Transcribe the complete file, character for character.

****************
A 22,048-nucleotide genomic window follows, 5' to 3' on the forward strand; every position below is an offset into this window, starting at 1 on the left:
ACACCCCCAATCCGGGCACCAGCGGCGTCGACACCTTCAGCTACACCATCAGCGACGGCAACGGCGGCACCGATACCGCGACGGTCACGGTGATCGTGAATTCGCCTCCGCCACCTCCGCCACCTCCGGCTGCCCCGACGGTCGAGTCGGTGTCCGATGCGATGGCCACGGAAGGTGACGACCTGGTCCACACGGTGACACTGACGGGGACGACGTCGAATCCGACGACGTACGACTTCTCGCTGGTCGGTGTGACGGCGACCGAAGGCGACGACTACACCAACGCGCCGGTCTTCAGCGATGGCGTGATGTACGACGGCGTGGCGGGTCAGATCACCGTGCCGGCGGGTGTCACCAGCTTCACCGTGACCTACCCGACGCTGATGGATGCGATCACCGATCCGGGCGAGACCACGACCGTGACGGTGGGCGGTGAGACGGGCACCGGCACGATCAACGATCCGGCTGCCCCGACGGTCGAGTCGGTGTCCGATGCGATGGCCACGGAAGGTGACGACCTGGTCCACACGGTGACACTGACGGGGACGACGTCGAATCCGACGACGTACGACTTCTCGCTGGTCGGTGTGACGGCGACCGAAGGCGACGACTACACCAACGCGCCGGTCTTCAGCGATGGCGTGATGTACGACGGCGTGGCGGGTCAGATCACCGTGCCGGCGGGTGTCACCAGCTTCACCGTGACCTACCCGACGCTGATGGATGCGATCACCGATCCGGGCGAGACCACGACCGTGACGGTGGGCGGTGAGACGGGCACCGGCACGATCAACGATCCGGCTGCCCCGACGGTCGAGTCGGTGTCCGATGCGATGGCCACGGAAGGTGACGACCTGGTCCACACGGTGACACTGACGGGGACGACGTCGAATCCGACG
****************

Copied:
A 22,048-nucleotide genomic window follows, 5' to 3' on the forward strand; every position below is an offset into this window, starting at 1 on the left:
ACACCCCCAATCCGGGCACCAGCGGCGTCGACACCTTCAGCTACACCATCAGCGACGGCAACGGCGGCACCGATACCGCGACGGTCACGGTGATCGTGAATTCGCCTCCGCCACCTCCGCCACCTCCGGCTGCCCCGACGGTCGAGTCGGTGTCCGATGCGATGGCCACGGAAGGTGACGACCTGGTCCACACGGTGACACTGACGGGGACGACGTCGAATCCGACGACGTACGACTTCTCGCTGGTCGGTGTGACGGCGACCGAAGGCGACGACTACACCAACGCGCCGGTCTTCAGCGATGGCGTGATGTACGACGGCGTGGCGGGTCAGATCACCGTGCCGGCGGGTGTCACCAGCTTCACCGTGACCTACCCGACGCTGATGGATGCGATCACCGATCCGGGCGAGACCACGACCGTGACGGTGGGCGGTGAGACGGGCACCGGCACGATCAACGATCCGGCTGCCCCGACGGTCGAGTCGGTGTCCGATGCGATGGCCACGGAAGGTGACGACCTGGTCCACACGGTGACACTGACGGGGACGACGTCGAATCCGACGACGTACGACTTCTCGCTGGTCGGTGTGACGGCGACCGAAGGCGACGACTACACCAACGCGCCGGTCTTCAGCGATGGCGTGATGTACGACGGCGTGGCGGGTCAGATCACCGTGCCGGCGGGTGTCACCAGCTTCACCGTGACCTACCCGACGCTGATGGATGCGATCACCGATCCGGGCGAGACCACGACCGTGACGGTGGGCGGTGAGACGGGCACCGGCACGATCAACGATCCGGCTGCCCCGACGGTCGAGTCGGTGTCCGATGCGATGGCCACGGAAGGTGACGACCTGGTCCACACGGTGACACTGACGGGGACGACGTCGAATCCGACG